Defying Conventions: Emily Dickinson's Poetic Rebellion

Categories: Emily Dickinson

Emily Dickinson's work was, to put it shortly, an act of defiance in and of itself and a reflection on her person. It is very easy to see her as pessimistic in her poetic style, however throughout this essay, we will explore the ways she challenged the conventions of her time through the analysis of her work and poetic style.

Dickinson's life was faced with constant issues as the Emily Dickinson Museum retells by mentioning the deaths of her friends and family, as well as the revival of Christianity which drew in her family members.

This, added to her overall disdain towards social convention and the fact that her escape was in her poetry is reflected in her style. Through the use of capitalization, she would give emphasis to certain words, forcing the reader to read her work from a different perspective; as if every word had a place, giving them a sense of concreteness and symbolism.

This element in her style was also faced with the fact that its use was not consistent, as she capitalized both nouns and adjectives.

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A clear example of this can be seen in poem "I'm Nobody! Who are you?" where the word nobody (a person of no influence or consequence according to the Merriam-Webster dictionary) is capitalized, therefore changing its perception by presenting it as a proper noun referring to a person. Her poetic style is also characterized by the irregular use of rhyme; instead of resorting to the use of what is considered a common rhyme where the sounds are nearly identical, Dickinson would also experiment with rhyme, sometimes using weak forms and Eye rhymes, rather than the commonly accepted one.

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The use of dashes was also very prominent, as it helped to emphasize, indicate the missing of words, replace a comma or introduce a pause in the reading. Her poems were mostly written in short stanzas, and would vary with quatrains, triplets and the use of iambic rhythms in different speeds, but all of them had a certain degree of musicality which was later exploited by artists such as Samuel Barber with poem 1065 Let down the Bars, Oh Death.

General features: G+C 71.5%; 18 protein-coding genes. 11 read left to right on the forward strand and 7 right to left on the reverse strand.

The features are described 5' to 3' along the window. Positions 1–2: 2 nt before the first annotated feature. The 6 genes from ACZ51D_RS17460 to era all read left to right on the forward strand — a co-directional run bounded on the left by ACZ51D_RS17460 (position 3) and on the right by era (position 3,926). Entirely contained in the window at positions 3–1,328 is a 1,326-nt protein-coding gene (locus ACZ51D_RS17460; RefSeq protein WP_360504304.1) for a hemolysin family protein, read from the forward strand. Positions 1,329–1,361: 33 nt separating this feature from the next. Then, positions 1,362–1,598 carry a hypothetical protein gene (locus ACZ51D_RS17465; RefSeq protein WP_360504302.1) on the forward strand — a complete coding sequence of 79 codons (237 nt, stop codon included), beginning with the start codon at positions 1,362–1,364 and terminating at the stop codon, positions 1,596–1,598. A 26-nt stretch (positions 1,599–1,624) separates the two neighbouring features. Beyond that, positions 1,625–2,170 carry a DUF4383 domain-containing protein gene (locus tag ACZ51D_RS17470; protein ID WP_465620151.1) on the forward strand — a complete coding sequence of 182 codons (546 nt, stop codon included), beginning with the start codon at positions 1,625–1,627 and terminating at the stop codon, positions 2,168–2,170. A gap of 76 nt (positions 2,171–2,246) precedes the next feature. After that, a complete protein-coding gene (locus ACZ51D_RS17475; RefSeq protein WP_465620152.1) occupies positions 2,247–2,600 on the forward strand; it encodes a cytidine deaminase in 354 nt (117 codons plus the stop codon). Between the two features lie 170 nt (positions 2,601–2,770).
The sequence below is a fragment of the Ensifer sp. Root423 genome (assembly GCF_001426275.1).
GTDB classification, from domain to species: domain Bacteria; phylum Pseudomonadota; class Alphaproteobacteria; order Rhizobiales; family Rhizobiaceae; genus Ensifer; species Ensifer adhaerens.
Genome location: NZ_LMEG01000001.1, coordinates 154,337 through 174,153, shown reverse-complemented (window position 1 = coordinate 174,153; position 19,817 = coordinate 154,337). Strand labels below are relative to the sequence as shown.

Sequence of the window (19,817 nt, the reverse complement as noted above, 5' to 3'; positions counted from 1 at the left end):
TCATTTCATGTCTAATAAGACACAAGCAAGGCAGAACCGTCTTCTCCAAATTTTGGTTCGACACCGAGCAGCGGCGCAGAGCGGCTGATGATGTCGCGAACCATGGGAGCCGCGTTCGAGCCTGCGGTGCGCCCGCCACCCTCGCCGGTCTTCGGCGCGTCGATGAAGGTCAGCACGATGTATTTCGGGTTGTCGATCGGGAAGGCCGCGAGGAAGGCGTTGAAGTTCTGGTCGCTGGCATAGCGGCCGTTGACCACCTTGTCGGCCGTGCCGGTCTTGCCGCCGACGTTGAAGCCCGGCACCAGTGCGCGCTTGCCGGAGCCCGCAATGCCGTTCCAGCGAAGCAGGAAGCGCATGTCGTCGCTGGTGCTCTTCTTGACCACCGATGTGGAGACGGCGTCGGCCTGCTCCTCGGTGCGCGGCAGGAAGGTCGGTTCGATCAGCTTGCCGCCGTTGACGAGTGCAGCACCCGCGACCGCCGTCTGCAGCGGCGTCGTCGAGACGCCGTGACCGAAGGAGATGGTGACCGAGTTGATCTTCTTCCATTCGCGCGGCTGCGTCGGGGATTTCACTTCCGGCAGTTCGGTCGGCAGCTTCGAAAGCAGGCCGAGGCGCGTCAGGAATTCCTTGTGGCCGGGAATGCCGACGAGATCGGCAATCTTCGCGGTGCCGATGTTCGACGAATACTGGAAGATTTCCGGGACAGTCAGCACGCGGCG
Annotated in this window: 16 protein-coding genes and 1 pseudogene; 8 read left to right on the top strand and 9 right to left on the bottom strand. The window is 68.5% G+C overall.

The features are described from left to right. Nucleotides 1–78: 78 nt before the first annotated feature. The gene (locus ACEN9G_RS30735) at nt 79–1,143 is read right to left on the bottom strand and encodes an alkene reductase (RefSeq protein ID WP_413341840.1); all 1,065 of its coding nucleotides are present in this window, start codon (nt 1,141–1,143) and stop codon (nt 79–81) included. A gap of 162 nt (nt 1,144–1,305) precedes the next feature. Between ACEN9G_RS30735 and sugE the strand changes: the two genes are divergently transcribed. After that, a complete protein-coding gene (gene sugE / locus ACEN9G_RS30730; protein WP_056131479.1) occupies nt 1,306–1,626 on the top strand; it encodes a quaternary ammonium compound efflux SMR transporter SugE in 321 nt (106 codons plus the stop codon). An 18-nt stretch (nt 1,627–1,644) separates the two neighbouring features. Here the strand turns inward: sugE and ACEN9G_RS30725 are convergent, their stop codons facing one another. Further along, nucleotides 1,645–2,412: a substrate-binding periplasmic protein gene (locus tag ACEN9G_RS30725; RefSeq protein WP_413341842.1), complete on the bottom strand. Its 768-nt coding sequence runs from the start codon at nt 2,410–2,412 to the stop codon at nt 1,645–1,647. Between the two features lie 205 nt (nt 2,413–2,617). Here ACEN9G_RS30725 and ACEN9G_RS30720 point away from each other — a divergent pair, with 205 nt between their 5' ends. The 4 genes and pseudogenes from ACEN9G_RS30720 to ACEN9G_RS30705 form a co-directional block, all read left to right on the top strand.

The author started writing at the end of the Romantic period, which is characterized by focusing on the narrator's world and their emotions, the beauty of nature and the rejection of social conventions. One way she represented her own world (and the reader's) was to use the "I pronoun to refer not to herself, but to the reader, thus allowing them to project themselves onto her writing, as seen in poem 449 "I died for Beauty, where she uses I" to interchange between two speakers who are ultimately the same person while also separated from the world by the moss, which eventually also covers the names in their tombstones.

Her perceptions of beauty, nature and truth were in fact so deep, that even in a letter addressed to Thomas Wentworth Higginson, she asked if her verse was alive. Going back to her social context, the concept of Nature is also a reflection of her rebelliousness in the way she relates Nature with Beauty and Truth in poem 449, something the Puritans would have considered being evil. Another great example of the Romantic period being reflected in her work is seen in poem 790 Nature, the gentlest Mother where the author uses vivid imagery to depict everyday acts of nature with a sense of awe. With this in mind, it would not be inaccurate to think of her as a pessimistic poet, as her main themes dealt with death, pain, god and religion, and the affirmation of one's individuality.

Despite the fact that she started writing in the Romantic period and had influenced it, traces of the Realist movement can also be seen in her writings. Realism is defined as the faithful representation of reality, which considering Dickinson's use of vivid imagery to represent nature, it would be difficult to see how she could also be a realist; however there is evidence of both movements in her work. Several poems of the author manage to portray elements of realism, while also acknowledging the beauty in nature, as seen in poem 303 The Soul selects her own Society.

Updated: Nov 30, 2023

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Defying Conventions: Emily Dickinson's Poetic Rebellion. (2019, Dec 04). Retrieved from

Defying Conventions: Emily Dickinson's Poetic Rebellion essay
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